Most of the criticisms and perspectives are often based on ignorance and lack of a clear understanding in regard to how transition affects sports performance. It is true that we do not have a full scientific understanding how transition does affect sports performance. However, as this issue is becoming more relevant it will spur more interest and scientific research that will serve to help clarify policies and ensure that respect the inclusion, rights and dignities of transgender athletes while ensuring a fair playing field for all.

Unfortunately, many organizations such as USA Powerlifting have chosen instead to hide from progress with transgender blanket bans in their sports. Blanket bans only serve to inhibit the opportunity to build or knowledge, understanding and research based on evidence. In contrast, organizations such as USA Hockey, Scottish Athletics, Crossfit and the 2019 Canada Games have chosen to adopt more trans inclusive policies. Such policies are important because they help pave the way that improves our understanding of how to develop inclusive policies that respect the spirit of sports and fair play while also respecting the rights and dignities of transgender, non-binary and intersex athletes.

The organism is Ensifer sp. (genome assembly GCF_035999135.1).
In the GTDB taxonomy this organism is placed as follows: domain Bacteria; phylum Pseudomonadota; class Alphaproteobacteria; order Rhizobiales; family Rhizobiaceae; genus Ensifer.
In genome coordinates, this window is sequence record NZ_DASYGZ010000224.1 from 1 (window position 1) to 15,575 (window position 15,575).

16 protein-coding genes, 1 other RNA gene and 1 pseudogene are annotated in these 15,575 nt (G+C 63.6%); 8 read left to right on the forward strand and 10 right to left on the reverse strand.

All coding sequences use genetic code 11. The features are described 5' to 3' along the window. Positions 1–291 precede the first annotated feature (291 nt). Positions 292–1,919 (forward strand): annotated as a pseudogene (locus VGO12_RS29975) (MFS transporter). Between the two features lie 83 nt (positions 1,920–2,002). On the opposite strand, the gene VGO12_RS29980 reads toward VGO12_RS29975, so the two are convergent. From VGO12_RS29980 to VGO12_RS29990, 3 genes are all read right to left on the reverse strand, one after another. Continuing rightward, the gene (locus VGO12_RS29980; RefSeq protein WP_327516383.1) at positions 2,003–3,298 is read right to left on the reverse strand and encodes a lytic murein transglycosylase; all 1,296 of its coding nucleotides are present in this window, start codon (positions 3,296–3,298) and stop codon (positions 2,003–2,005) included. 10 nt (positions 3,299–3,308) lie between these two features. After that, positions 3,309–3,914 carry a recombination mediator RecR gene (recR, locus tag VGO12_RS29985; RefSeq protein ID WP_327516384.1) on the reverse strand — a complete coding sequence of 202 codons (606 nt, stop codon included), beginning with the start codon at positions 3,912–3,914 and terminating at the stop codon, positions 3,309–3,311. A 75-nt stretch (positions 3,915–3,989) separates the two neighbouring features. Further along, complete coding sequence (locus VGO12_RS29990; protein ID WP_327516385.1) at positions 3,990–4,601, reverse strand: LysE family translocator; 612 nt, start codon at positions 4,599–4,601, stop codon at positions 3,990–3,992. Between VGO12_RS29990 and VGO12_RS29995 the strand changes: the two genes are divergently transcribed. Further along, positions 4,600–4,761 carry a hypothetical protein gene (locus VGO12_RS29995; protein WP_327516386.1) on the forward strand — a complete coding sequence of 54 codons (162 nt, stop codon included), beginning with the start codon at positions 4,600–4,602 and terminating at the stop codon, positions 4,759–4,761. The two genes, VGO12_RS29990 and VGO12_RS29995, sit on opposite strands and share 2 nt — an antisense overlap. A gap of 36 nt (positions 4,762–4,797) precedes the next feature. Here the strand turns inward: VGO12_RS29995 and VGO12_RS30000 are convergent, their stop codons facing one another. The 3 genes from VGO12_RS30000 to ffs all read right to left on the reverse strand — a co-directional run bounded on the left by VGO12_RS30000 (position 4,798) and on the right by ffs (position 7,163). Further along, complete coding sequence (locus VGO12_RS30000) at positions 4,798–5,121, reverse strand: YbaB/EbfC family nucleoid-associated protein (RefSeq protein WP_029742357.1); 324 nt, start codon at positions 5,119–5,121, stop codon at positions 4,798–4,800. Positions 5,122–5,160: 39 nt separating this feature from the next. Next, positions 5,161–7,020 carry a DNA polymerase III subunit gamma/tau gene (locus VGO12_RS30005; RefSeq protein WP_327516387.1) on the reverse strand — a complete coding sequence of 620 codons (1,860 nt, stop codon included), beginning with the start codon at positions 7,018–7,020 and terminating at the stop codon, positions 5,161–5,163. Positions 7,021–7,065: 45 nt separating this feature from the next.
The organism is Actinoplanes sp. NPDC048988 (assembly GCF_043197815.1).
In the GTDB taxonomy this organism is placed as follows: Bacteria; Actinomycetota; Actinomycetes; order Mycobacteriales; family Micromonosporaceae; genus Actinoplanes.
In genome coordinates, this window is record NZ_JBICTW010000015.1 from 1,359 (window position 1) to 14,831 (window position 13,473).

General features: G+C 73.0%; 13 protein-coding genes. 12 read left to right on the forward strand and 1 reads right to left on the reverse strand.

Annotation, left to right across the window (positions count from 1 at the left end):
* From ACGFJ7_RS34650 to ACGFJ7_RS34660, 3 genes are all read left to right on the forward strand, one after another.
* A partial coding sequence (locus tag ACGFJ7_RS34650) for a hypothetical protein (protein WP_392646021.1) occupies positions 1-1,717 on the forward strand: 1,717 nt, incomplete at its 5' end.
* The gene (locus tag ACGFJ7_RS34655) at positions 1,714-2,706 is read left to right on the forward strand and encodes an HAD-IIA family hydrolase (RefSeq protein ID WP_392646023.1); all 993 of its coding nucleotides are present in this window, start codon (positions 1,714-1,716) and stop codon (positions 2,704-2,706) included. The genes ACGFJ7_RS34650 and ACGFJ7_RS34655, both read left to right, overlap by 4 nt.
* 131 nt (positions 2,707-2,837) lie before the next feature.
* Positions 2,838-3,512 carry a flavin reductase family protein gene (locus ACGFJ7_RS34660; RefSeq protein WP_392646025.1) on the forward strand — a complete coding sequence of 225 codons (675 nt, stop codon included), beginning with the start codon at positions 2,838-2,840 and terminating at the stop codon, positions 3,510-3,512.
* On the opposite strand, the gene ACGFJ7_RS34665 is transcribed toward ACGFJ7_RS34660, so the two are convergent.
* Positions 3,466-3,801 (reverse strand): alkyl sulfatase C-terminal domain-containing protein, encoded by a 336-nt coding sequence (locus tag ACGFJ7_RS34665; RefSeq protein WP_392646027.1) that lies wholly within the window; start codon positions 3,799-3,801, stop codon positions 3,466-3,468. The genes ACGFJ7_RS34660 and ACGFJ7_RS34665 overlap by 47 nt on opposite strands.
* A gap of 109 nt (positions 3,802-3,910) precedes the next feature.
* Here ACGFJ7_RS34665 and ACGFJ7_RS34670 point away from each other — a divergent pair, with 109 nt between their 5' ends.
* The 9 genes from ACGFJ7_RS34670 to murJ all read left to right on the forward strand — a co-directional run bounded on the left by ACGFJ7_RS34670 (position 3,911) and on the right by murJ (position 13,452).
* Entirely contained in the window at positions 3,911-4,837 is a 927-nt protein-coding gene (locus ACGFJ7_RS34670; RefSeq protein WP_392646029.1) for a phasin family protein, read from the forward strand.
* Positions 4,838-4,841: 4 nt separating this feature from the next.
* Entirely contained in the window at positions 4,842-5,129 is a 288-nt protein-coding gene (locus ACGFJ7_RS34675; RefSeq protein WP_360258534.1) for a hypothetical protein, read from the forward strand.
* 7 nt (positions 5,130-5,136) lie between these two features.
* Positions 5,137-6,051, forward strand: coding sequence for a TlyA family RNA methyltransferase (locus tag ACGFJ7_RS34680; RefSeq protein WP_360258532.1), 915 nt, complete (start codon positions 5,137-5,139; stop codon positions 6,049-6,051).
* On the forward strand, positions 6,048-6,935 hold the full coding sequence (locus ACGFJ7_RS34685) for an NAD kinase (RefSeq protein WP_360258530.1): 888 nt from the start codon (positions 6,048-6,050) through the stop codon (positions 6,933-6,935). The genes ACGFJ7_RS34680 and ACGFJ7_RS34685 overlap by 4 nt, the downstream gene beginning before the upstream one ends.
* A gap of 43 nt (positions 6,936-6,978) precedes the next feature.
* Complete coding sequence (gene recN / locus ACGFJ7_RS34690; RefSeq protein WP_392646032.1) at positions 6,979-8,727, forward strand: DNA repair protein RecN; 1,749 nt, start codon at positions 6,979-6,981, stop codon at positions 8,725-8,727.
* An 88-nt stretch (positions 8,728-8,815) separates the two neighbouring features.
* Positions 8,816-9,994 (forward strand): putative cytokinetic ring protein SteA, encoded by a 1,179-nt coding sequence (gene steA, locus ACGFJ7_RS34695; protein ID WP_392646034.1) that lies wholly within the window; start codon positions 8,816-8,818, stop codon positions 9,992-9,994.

Taking a stance against the mockery and criticisms of Navratilova, Davies and Newman as well as other athletes, several LGBT Sports Organizations have released statements to speak up in protecting transgender athletes.

In response to Sam Newman, Pride in Sport, in conjunction with Pride Cup Australia, Stand Up Events, Proud 2 Play, AFL Pride Collective, and in association with the AFL released a statement condemning Newman’s mockery and comments.

Standing up to Sharron Davies, Pride Sports, LEAP Sports Scotland and LGBT Sport Cymru released a statement to speak out against Davies’ claims and help clarify the current policies and statistics.

The backlash that Martina Navratilova has faced from her article, including getting dumped by Athlete Ally and heavy criticism by Outsports. Navratilova herself followed up with a statement on her website with the intention to take the time to promote discussion and research into the issue.